Maybe Westar Energy will be able to justify its latest rate-hike proposal to the Kansas Corporation Commission as a smart and essential business move, but it’s terrible public relations to raise rates on individuals in order to give a break to big commercial users.
The upset customers who spoke at last week’s public hearing in Wichita pointed out the main problem with the request, a net increase of $31.7 million a year that would fund air-quality upgrades at Westar’s coal-fired La Cygne power plant south of Kansas City: Westar wants residential users and small businesses to pay 6 to 9 percent higher rates while reducing rates by 6 to 15 percent on large businesses and school districts.
If that’s a “rebalancing,” it’s an unbalanced and unfair one.
The estimated $7.50 a month more faced by the average residential user seems even less defensible given the context of Westar’s 19 requested rate increases in the past four years for almost $470 million total.
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Incremental hikes can add up to serious hardship over time, and unlike businesses, residential users can’t pass them onto anybody else. David Springe, consumer counsel for the Citizens’ Utility Ratepayer Board, notes that residential electric rates are higher in Kansas than in many nearby states, including Oklahoma and Texas.
And people seem skeptical of Westar’s contention that cost analyses reveal big commercial and industrial users, unlike residential and small-businesses customers, pay more than it costs to provide them service. Springe says Westar’s model weights costs toward peak power usage, and that an evaluation of overall usage finds the current rate balance between small and large consumers is about right.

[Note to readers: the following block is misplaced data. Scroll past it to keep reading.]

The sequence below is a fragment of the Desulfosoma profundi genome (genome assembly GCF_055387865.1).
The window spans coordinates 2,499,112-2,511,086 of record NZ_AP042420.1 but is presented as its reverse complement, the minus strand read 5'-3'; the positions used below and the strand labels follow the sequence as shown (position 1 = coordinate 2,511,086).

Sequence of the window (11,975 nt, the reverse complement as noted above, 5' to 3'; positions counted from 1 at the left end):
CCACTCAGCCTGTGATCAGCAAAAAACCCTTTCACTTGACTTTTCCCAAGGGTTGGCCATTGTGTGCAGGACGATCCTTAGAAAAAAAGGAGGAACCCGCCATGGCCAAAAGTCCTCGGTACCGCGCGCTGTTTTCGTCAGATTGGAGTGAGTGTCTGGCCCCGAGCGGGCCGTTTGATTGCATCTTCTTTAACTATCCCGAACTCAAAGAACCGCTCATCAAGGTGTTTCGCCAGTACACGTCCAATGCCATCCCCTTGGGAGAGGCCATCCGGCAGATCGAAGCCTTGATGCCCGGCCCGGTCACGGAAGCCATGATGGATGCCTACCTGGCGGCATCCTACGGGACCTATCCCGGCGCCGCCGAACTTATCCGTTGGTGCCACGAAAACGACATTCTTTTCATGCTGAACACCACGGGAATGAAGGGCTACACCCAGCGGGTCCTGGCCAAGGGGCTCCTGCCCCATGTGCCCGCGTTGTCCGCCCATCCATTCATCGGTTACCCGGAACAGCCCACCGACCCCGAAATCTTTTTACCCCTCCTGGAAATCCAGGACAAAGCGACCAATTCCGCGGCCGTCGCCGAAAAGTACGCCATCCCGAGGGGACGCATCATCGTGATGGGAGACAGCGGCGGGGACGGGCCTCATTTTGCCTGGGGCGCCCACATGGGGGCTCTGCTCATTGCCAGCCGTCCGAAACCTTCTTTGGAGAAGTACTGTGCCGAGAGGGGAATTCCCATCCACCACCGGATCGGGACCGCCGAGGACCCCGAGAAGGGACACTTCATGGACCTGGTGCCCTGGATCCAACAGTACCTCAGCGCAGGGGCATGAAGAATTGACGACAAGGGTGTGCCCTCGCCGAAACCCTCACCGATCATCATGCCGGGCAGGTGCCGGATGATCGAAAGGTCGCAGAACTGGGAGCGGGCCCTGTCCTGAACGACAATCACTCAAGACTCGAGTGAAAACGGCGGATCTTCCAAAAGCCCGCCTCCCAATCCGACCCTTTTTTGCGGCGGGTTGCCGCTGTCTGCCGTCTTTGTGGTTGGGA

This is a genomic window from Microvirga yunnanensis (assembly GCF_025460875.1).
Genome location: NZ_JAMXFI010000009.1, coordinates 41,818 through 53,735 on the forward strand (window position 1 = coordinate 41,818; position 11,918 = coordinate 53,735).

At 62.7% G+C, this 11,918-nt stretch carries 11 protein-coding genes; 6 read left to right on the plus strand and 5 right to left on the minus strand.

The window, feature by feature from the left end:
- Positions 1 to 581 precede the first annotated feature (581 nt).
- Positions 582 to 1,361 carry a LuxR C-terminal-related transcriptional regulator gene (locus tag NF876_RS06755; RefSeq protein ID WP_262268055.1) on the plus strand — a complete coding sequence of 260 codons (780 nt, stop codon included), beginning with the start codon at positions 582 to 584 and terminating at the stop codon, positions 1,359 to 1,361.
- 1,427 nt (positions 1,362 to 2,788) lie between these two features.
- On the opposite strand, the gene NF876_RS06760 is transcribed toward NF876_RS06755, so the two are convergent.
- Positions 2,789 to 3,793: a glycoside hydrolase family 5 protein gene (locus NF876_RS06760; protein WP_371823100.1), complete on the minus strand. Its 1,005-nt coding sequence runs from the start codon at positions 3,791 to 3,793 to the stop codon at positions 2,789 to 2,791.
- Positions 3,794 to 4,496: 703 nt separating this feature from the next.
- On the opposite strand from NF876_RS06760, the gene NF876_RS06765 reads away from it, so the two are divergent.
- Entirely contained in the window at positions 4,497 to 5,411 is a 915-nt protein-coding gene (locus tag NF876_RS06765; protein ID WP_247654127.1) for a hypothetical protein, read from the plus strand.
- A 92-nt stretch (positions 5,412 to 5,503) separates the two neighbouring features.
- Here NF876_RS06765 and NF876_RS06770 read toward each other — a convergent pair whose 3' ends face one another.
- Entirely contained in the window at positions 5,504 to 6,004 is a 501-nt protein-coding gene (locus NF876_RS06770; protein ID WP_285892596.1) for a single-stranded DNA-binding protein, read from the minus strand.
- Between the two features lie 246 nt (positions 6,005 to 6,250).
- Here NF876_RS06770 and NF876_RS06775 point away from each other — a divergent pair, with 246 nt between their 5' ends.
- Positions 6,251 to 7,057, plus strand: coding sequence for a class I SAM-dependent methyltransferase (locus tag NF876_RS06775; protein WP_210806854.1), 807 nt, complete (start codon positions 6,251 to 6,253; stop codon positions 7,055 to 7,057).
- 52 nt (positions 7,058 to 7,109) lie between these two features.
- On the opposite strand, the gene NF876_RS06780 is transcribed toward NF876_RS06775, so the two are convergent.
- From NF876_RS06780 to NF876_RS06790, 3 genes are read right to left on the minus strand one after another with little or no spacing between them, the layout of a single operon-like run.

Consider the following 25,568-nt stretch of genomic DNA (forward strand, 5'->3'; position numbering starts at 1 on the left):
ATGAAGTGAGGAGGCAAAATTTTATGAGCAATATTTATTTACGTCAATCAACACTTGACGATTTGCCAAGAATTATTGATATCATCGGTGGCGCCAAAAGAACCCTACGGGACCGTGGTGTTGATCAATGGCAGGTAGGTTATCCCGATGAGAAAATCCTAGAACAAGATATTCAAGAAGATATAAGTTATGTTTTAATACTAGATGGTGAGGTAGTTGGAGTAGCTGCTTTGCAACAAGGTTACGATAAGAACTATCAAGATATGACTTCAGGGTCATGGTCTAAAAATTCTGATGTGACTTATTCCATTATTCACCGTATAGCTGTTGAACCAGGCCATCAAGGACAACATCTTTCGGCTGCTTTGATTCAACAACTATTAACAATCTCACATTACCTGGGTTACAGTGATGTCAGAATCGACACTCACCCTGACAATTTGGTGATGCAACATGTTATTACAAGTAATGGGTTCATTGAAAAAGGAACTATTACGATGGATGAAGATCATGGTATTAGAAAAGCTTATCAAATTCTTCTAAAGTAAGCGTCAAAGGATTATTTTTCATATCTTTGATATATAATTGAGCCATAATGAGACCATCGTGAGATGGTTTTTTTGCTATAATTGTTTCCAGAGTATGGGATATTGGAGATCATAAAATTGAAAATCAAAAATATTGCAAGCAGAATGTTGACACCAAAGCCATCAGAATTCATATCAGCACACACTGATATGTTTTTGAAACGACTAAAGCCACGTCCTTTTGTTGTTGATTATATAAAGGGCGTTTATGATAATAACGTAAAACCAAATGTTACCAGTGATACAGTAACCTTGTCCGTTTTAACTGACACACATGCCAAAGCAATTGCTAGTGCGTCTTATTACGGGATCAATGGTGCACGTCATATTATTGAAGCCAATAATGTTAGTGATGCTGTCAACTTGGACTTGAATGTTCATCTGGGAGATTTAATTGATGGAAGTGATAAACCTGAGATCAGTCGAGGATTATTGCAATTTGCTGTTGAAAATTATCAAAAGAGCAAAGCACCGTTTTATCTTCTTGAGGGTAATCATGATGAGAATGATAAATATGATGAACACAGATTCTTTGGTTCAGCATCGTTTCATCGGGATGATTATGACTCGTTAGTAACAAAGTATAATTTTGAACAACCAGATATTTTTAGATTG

Customer Ulysses S. Beasley said at the Wichita hearing: “Walmart and Boeing and all those people … they’re making money off your juice. The residents don’t make anything.”
Westar customers should continue to weigh in on the case, either via a final public hearing at 6 p.m. Thursday in Topeka that will have teleconference sites in Hutchinson, Salina and Pittsburg, or until Sept. 23 by mail, e-mail or phone. For more information, call 800-662-0027 or 785-271-3140 or go to www.kcc.state.ks.us/.
The rate case comes at a rough time for the state regulatory agency that oversees public utilities, oil and gas production, motor carriers and telecommunications. After an audit documented serious dysfunction at the KCC, Patti Petersen-Klein was replaced as executive director last month.
The three-member commission is making other operational changes in the face of an open-meetings lawsuit filed by the Shawnee County district attorney over its troubling practice of issuing orders without a public meeting or vote.
Kansans have reason to wonder what has happened to the professionalism of the KCC – and whether it represents the public interest or big business.
So with this rate case, the company and its regulator both have something to prove.
For the editorial board, Rhonda Holman